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W.B. Yeats


view of Benbulben near Sligo, Yeat's country

Selection of Poems

 'I Am of Ireland
To a Child Dancing in the Wind
The Lake Isle of Innisfree
The Wild Swans at Coole
The Fisherman
An Irish Airman Forsees his Death
To the Red Rose Upon the Rood of Time
The Second Coming


view of Sligo today







 

A brief biography

William Butler Yeats (1865-1939) was born of a Protestant family in Dublin on June 13, 1865. His father studied for the bar, practiced law briefly, and turned to art as his life-long profession.  He took up residence in London as a painter, but never succeeded in making enough money to fully support his family.  William's mother came from a well-to-do family in Sligo.  William spent many childhood days at Sligo and loved the natural countryside beauty.  William was undoubtedly influenched by his father to pursue his artistic talents above all else, even family and economic concerns. William was a writer of verse since his teenage years. He lived, thought, and worked as a poet all his life.  Unlike his father who struggled to establish himself as a professional painter, William succeeded in fame and fortune as a poet. 

Yeats' early poems are imbued with images from the legends of Celtic mythology. The poetry of his middle years were influenced by his unrequited love for the revolutionary Maude Gonne and his involvement in the Irish Nationalist movement. The poems of his later years are more bleak and heavily influenced by the symbolism of the occult.

He founded Ireland's first national theatre in 1901 in Dublin, before Ireland even became an independent nation. He wrote several plays that were pereformed there.  He became a senator of the Irish Free State in 1922 and he received the Nobel Prize for Literature in 1923. Yeats died in France in 1939.  In 1948 his remains were moved to Drumcliffe, near his beloved Sligo.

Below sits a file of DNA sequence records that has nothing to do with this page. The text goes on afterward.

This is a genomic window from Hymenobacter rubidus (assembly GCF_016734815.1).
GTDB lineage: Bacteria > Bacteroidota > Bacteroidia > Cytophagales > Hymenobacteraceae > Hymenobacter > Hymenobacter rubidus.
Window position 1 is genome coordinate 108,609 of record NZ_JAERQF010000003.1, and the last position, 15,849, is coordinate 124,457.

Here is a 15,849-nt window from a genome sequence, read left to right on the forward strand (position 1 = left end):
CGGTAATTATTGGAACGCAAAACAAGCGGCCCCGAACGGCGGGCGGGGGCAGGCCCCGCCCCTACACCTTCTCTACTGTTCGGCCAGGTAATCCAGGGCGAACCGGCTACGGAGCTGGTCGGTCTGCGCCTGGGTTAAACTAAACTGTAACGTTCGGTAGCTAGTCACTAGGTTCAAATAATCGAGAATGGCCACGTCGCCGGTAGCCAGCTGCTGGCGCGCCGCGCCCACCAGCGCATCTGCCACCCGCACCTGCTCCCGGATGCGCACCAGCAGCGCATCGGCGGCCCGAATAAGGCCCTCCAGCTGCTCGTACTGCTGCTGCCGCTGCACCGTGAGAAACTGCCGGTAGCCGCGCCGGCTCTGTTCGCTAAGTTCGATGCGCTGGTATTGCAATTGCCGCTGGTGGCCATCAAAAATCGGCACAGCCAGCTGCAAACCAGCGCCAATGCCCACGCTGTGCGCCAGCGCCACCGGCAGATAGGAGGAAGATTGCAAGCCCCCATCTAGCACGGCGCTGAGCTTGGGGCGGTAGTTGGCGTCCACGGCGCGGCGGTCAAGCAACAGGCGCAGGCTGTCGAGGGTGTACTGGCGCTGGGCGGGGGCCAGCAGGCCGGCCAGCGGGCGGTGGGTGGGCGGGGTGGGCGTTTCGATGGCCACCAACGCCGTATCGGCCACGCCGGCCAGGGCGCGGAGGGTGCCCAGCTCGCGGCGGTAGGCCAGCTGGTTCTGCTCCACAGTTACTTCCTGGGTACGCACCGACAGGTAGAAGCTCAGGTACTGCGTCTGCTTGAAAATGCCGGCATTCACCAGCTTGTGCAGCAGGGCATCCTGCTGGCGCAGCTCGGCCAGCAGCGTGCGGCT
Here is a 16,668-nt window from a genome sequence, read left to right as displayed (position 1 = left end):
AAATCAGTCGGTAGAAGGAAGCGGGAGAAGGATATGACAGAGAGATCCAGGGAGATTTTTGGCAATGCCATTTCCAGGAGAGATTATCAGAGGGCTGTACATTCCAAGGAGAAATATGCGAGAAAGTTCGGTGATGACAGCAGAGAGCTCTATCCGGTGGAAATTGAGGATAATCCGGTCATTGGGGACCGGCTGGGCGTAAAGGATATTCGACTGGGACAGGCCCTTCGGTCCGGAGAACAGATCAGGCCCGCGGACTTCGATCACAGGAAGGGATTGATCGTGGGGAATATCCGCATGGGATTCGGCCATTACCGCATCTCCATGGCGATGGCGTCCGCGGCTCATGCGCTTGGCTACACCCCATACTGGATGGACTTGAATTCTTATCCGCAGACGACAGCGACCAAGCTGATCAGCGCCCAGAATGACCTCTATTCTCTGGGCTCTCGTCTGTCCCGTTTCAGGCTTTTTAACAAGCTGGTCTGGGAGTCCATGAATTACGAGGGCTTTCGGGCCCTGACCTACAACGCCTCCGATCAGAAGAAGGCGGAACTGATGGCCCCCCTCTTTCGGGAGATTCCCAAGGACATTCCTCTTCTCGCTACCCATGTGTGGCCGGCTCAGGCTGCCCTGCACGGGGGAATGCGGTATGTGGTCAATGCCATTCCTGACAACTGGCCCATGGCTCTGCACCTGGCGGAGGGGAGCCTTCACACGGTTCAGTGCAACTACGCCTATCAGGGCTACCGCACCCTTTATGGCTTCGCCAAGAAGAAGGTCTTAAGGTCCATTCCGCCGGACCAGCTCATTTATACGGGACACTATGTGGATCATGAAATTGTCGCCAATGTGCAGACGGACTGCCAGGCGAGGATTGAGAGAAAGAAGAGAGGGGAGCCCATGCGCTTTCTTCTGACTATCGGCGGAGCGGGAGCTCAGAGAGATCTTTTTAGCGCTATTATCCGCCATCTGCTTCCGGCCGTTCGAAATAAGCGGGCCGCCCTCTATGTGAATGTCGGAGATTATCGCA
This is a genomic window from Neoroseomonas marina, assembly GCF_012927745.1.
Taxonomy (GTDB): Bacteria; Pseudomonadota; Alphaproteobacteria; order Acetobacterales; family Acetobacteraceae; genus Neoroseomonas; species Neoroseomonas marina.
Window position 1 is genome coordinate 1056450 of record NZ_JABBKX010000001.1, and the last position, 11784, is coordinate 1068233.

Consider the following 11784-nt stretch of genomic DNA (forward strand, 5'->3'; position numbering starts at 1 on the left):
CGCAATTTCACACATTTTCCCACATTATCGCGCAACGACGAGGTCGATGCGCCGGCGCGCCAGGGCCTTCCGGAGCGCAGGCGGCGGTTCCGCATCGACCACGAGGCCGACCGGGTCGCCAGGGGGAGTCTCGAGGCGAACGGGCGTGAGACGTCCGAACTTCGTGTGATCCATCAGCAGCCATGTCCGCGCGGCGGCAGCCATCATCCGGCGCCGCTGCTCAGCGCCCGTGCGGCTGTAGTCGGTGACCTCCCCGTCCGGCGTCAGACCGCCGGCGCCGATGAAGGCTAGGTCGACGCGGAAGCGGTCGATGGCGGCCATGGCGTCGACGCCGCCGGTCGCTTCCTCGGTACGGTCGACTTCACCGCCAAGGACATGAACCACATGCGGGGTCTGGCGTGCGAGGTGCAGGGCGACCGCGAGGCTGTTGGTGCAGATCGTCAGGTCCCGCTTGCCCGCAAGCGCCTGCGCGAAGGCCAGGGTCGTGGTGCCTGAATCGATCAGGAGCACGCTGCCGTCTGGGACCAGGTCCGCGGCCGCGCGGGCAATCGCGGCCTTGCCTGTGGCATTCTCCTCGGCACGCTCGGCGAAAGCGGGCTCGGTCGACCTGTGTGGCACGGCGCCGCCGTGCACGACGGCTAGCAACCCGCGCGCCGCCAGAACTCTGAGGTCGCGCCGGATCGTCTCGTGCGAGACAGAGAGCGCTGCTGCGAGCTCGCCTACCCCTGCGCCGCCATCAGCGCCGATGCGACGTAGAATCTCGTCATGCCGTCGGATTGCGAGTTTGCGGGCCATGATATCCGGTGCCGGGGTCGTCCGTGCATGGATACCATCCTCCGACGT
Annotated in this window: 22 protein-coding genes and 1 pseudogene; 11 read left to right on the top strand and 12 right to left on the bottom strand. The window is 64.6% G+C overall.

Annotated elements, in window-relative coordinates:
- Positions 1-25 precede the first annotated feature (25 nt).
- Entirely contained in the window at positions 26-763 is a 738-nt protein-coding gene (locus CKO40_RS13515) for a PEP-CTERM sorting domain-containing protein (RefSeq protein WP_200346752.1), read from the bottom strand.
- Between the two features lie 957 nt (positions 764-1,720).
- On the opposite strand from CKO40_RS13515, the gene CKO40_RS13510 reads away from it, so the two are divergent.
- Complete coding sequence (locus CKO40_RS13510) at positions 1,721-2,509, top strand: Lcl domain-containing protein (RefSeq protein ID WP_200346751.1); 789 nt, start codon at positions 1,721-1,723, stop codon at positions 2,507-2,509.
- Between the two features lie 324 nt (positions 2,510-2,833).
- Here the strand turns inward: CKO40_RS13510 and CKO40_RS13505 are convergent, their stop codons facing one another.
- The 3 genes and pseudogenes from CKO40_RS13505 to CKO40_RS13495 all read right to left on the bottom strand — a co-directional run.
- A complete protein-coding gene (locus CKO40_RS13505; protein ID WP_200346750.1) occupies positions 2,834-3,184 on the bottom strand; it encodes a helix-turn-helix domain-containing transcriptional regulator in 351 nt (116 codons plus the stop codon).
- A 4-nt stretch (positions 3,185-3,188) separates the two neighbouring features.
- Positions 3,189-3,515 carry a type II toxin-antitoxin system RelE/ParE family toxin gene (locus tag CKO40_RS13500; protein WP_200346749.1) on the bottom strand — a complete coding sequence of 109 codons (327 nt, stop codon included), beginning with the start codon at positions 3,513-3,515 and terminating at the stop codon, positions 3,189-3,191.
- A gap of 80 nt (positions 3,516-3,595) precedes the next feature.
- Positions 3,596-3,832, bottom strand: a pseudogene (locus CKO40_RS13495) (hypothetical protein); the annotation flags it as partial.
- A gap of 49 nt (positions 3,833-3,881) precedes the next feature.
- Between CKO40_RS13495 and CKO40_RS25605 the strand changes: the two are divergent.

Brendan Kennelly in his introduction to The Penguin Book of Irish Verse © 1970, Penguin Books, Great Britain, explains why Yeats ranks as one of the greatest poets of the 20th century:

‘It is clear then that in nineteenth-century Ireland there was tremendous poetic energy.  Yet there was something lacking: a centralizing force, a unifying spirit.  W.B. Yeats, himself an important part of nineteenth-century poetry, was such a spirit.  He had more solid stamina than Ferguson, more fierce intensity than Mangan.  He had a vision for Ireland unequalled in her tradition, as well as the intelligence and energy to turn that vision into reality.  Carrying his experience of the nineteenth century and its mythology in his heart and head, he stepped into twentieth-century Ireland, a great poet with a great poet’s ideals.  Never did a country so badly need a poet.  Never did a poet work so tirelessly for his country.'

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(c) 2001 Don Schwager